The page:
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Students with disabilities are more
similar than dissimilar to their peers.
First and foremost -- they are students.
The first step in teaching students with disabilities seems obvious: treat
them, simply, as you would all students. After all, they come to college
for the same reasons others do and they bring with them the same range of
backgrounds, intelligence and scholastic skills. Yet these truths are easier
said than acted upon. Our best intentions are often thwarted by attitudes
that dramatically distort our relations with people who have disabilities.
Attitudes that distort our relations with people who have disabilities, may
seem innocent, deriving from lack of experience with individuals who have
disabilities. However, distorting attitudes can be devastating to the person
with a disability. Unfounded or inappropriate attitudes reduce or color our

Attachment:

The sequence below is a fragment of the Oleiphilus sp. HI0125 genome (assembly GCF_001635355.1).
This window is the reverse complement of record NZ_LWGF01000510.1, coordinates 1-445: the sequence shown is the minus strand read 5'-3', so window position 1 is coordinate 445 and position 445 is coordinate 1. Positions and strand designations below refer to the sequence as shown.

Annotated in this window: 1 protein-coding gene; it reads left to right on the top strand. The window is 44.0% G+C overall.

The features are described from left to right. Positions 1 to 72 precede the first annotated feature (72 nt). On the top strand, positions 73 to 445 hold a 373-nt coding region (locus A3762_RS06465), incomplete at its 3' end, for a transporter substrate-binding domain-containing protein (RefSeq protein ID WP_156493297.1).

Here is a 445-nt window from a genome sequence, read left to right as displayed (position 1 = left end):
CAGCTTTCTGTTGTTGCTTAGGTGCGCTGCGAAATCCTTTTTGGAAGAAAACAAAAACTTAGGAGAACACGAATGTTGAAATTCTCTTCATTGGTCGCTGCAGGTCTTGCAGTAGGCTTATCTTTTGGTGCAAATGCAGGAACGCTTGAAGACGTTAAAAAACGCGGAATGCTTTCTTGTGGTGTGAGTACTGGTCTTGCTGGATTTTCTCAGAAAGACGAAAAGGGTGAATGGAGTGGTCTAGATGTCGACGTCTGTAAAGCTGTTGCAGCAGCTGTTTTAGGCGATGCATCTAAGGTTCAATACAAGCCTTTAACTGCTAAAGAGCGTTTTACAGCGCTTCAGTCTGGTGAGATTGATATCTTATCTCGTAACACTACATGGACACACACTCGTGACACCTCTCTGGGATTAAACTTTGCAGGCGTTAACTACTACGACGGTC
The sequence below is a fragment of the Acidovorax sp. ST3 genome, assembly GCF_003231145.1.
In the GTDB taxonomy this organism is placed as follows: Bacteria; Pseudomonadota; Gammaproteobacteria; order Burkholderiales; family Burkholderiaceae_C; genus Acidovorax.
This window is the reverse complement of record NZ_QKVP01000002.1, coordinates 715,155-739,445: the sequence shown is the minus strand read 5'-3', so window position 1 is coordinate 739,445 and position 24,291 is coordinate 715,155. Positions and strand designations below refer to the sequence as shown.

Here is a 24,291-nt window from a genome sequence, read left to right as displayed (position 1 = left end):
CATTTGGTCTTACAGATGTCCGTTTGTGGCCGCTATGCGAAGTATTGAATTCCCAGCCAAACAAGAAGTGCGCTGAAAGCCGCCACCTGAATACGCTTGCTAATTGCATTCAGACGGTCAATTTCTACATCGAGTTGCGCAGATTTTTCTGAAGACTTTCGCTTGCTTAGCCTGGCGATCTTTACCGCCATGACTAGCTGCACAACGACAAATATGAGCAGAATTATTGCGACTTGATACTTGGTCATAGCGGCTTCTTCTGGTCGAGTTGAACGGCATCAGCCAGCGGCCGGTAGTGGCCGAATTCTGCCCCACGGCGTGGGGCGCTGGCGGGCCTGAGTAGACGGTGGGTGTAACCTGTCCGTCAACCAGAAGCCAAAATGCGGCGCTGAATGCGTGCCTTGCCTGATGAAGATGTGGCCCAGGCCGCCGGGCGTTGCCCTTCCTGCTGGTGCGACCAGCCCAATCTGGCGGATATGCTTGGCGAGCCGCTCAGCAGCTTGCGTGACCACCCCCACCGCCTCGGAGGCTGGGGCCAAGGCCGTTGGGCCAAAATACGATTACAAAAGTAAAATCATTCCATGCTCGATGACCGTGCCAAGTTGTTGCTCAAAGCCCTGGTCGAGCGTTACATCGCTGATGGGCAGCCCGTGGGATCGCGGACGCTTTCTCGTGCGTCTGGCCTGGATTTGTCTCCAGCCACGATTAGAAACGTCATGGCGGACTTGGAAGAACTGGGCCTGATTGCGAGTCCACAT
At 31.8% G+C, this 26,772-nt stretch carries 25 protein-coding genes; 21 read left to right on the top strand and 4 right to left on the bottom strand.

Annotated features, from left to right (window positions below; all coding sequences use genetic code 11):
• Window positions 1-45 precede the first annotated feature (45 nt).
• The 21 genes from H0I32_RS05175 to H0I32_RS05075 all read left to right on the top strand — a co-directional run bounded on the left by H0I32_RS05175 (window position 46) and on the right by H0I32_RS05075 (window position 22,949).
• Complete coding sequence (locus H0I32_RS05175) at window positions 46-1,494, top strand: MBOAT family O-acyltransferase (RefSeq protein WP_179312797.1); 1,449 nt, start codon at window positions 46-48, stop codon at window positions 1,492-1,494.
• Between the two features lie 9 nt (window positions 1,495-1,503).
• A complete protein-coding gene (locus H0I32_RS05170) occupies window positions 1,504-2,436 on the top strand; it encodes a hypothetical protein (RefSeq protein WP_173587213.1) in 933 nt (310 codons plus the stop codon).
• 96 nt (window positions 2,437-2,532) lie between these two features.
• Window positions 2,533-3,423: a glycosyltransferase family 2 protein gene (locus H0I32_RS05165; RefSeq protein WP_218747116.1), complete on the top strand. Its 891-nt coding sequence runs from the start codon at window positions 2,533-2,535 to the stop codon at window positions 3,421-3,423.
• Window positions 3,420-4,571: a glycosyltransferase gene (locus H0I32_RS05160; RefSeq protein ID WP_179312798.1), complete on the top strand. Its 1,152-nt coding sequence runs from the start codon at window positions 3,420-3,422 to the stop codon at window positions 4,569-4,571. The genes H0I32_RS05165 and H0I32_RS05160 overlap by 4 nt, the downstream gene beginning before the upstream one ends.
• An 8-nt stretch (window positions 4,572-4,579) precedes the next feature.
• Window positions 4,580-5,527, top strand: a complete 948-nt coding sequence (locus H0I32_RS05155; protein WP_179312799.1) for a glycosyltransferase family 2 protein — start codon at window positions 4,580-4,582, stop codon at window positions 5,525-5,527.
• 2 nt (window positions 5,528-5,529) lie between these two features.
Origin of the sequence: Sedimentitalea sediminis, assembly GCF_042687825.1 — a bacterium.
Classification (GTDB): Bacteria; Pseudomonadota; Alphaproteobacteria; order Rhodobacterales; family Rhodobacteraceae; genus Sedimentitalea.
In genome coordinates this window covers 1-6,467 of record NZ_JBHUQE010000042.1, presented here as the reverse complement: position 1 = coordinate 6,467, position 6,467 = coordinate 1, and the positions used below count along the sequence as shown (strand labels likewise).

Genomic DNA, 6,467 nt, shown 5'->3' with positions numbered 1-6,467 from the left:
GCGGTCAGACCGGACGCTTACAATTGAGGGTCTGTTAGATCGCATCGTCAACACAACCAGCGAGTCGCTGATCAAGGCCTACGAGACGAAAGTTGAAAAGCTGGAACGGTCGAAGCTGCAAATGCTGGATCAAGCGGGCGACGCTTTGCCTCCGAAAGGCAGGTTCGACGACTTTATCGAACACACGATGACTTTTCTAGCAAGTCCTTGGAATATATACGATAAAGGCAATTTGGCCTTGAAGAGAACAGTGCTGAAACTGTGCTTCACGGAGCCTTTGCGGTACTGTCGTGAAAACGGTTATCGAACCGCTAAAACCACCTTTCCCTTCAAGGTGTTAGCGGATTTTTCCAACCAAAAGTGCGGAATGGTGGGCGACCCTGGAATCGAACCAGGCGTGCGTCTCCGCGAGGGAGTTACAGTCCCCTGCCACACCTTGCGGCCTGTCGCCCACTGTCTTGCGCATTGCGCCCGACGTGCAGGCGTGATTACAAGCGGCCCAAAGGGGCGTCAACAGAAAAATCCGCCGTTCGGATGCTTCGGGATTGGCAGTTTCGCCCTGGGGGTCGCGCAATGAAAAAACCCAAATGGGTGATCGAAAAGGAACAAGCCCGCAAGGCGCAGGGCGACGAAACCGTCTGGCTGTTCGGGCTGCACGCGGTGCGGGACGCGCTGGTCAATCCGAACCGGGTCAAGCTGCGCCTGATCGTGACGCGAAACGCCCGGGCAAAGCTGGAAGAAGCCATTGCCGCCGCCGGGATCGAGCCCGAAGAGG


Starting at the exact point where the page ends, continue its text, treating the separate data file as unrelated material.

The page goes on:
expectations of the individual's performance.
Such attitudes define the person by the disability, not by the person's
humanness, as if a disability comprises the entirety of his or her being.
These attitudes lead us to isolate and segregate people with disabilities;
to hurt their pride and to damage their confidence. Unfounded or
inappropriate attitudes can, at times, be more ~ disabling than any K
Stereotyping prevails no more on campus than it does in the larger society.
In college, though, it not only perpetuates the prejudicial treatment
encountered by people with disabilities elsewhere, but may also undermine
scholastic performance or access to education opportunities.
Revising our perceptions and attitudes is the first step in accommodating
students who learn or perform in ways that are different from others.
It is vital to remember that similarities
among all students are much more
significant than their differences: we are
dealing, first and foremost, with